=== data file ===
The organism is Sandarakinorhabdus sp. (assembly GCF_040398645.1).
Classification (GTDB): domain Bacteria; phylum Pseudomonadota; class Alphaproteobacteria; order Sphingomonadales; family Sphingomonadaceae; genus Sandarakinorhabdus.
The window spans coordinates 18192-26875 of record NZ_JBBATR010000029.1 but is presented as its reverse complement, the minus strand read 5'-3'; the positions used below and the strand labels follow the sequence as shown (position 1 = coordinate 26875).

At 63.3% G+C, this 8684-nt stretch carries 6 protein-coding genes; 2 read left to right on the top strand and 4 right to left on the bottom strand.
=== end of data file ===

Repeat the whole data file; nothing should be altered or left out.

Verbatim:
The organism is Sandarakinorhabdus sp. (assembly GCF_040398645.1).
Classification (GTDB): domain Bacteria; phylum Pseudomonadota; class Alphaproteobacteria; order Sphingomonadales; family Sphingomonadaceae; genus Sandarakinorhabdus.
The window spans coordinates 18192-26875 of record NZ_JBBATR010000029.1 but is presented as its reverse complement, the minus strand read 5'-3'; the positions used below and the strand labels follow the sequence as shown (position 1 = coordinate 26875).

At 63.3% G+C, this 8684-nt stretch carries 6 protein-coding genes; 2 read left to right on the top strand and 4 right to left on the bottom strand.